The coming struggle between the government and the Bank of England


When Boris Johnson was forced out of office so unexpectedly by two ministers – both with clear links to the Treasury, who claimed not to have acted together – I wondered if this was a Treasury-inspired coup.

I said as much in a blog post on this very website.

All I can say now is, if it was a plot, then it has really backfired. Because we appear to be on the cusp of a giant struggle between the government and the Bank of England.

The former has announced its extraordinary tax cuts plan – and other peculiarities, some good (the UK sovereign wealth fund), some really hopeless (fracking) – which will expand the money supply and raise property prices even higher, and will do nothing to damp down inflation.

On the other hand, there is the independent Bank of England which has fighting inflation engraved in stone across what was once its heart.

The two sides simply can’t co-exist.

Mindful of how the Thatcher government’s London Docklands scheme failed to take off until the chairman hired a number of big cranes and dotted them around key sites, the Truss government clearly believes that ‘seeing is believing’.

Which is presumably why they have refused to publish the future figures given them by the Office of Budget Responsibility.

Lord Ashcroft and others have said what a ‘relief’ it is to see genuine Conservative policies at last. This is a serious misunderstanding,

In what sense are they Conservative policies, this dash for growth? They aren’t even conservative.

Worse, they appear to be based on a faulty memory of the story of the last Thatcher government.

In fact, as I showed in my book Broke – which originally carried the subtitle ‘who killed the middle classes?’ – so-called ‘Thatcherism’ had not come from Thatcher at all, but from Howe and Lawson and assorted hangers-on, who used to meet in the basement of Howe’s flat in Fentiman Road, in Vauxhall, on Tuesday evenings at the end of the 1970s.

I argued in that book that six key decisions taken by governments since 1979 – led by a woman who believed she represented that class – had doomed the middle classes in the UK. They were:

  • The decision in 1979 to abandon the Corset – the means by which house prices were kept low. The end of exchange controls guaranteed its demise, but it wasn’t replaced with anything.
  • The demolition of the building society sector from 1986, along with any hope of using our savings to leverage our communities out of poverty.
  • Big Bang in 1986. You can imagine why this undermined the middle classes – by  giving huge bonuses to just one profession and letting them rise stratospherically
  • The decision to encourage personal pensions from 1983-5 which left people in the clutches of rampant stockbrokers, and alone – with nobody to support them.
  • The decisions to have school league tables. Which has certainly added to the stresses involved in school choice.
  • The strange disappearance of professionals, especially perhaps in the NHS.

Of these, the first four have their roots in decisions taken by the Thatcher government (I would blame Major for #5 and Blair-Brown for #6). Nigel Lawson seems to have been involved in many of them.

Probably the most far-reaching has been the failure of successive governments to tackle the rise of house prices – it seems almost to have been designed to undermine the middle classes.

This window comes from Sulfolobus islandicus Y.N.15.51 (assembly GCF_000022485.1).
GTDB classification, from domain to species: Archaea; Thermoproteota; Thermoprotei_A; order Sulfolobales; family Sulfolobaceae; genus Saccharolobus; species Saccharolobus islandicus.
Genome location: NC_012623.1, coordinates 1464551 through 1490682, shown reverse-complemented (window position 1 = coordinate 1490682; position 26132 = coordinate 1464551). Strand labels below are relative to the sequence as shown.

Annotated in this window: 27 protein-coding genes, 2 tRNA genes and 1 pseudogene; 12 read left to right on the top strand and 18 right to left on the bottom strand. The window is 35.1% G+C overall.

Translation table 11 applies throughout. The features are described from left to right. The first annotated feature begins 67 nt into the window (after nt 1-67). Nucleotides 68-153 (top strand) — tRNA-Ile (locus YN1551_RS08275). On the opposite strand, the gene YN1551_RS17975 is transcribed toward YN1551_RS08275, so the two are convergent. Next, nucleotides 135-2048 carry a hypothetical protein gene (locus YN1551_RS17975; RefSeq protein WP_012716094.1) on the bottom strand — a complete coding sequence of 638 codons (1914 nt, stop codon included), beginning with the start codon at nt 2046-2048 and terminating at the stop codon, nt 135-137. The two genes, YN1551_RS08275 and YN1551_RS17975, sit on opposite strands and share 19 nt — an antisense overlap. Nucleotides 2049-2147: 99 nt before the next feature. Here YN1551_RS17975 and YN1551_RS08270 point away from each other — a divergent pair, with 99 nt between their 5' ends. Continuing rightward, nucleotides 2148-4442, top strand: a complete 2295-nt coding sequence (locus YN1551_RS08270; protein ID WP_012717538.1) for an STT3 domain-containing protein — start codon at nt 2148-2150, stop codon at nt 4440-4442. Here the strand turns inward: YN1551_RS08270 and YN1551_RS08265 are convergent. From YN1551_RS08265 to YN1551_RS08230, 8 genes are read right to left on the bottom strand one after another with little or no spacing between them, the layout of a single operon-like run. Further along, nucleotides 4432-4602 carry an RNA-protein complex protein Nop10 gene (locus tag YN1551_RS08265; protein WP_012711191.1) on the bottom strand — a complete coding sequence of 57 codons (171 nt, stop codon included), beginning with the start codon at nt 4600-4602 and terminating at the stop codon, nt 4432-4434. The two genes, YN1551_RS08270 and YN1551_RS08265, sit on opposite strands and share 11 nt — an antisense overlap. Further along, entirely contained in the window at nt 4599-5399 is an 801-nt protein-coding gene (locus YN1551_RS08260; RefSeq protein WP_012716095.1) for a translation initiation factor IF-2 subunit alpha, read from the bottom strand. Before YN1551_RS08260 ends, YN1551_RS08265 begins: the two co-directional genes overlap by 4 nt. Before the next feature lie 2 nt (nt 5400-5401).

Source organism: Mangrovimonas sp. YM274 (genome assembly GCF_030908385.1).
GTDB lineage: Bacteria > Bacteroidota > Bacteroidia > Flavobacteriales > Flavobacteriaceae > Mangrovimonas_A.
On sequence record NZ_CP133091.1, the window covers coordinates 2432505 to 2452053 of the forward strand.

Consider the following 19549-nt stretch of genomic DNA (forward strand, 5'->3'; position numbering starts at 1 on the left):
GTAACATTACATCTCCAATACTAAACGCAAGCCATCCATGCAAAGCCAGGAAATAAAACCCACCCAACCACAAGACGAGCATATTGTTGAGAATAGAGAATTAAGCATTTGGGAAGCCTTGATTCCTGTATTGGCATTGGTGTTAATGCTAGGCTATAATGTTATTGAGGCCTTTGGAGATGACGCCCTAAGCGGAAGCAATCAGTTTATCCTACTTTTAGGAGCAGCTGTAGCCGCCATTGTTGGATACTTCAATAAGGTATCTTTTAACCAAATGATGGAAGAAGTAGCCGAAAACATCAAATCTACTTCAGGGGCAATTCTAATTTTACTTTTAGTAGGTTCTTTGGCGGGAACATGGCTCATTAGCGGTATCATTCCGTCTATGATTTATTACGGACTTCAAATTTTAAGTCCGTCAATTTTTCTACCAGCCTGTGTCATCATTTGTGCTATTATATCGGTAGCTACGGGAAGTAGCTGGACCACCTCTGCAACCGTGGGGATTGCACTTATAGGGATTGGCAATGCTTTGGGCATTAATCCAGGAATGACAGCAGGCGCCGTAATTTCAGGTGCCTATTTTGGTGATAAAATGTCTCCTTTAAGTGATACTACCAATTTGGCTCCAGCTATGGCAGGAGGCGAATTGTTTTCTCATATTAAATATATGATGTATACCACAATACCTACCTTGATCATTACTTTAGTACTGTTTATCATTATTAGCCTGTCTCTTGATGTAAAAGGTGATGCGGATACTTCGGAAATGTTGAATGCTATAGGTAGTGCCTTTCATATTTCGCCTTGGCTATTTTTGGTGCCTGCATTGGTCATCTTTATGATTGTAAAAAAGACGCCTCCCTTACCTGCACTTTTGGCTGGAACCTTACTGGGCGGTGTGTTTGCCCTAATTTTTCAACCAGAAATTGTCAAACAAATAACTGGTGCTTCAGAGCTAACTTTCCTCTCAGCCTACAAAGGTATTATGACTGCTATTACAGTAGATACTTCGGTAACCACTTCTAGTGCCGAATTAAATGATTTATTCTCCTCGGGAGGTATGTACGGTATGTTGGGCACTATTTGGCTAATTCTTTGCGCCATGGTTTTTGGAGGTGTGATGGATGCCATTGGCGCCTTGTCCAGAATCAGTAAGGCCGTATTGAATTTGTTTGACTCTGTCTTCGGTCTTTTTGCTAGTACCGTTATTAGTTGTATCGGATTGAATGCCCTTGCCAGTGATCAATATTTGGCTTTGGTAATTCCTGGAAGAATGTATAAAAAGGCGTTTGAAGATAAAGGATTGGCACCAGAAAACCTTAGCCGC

I pity the next generation, unable to afford to live in the places where they grew up, forced to work in financial services if they want to own a home in or around London, and without any prospect of the final salary pensions or many of the other institutions which used to buttress the previous generation and the generation before.

So, yes, it worries me that we have a government, which is not just determined to take us back to around 1987, but is apparently unaware that the world has changed since then.

Most of the world is also aware that those policies have had unpleasant side-effects.

‘Trickle down doesn’t work’, said Bill Clinton famously, during his 1992 presidential bid – though the whole idea was just beginning to be turbo-charged on both sides of the Atlantic, by governments nominally of the left.

Not only does it not work, but it also means that it makes it harder to sustain itself.

“Behind all the headlines and soundbites, it is increasingly difficult even for middle income earners in mainstream work, including ever larger chunks of the middle classes, to get by without support from the government in the form of Help to Buy, or housing benefits, or council tax rebates, or tax credits or the rest of the state’s generosity to its middle income earners.”

That is what I wrote in the endnote for the 2014 paperback edition, and it is serious. Because it means that, even if Liz Truss and her cabinet win their bet and manage to create a second ‘Barber Boom’ in the UK – there will be a higher cost in misery and poverty at the other end of the scale.

Which means higher costs for everyone in the end. And in the end, we will need to find ways of defending those middle class values that anyone who wants broad education, tolerance and independence depends upon.

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Radix is the radical centre think tank. We welcome all contributions which promote system change, challenge established notions and re-imagine our societies. The views expressed here are those of the individual contributor and not necessarily shared by Radix.

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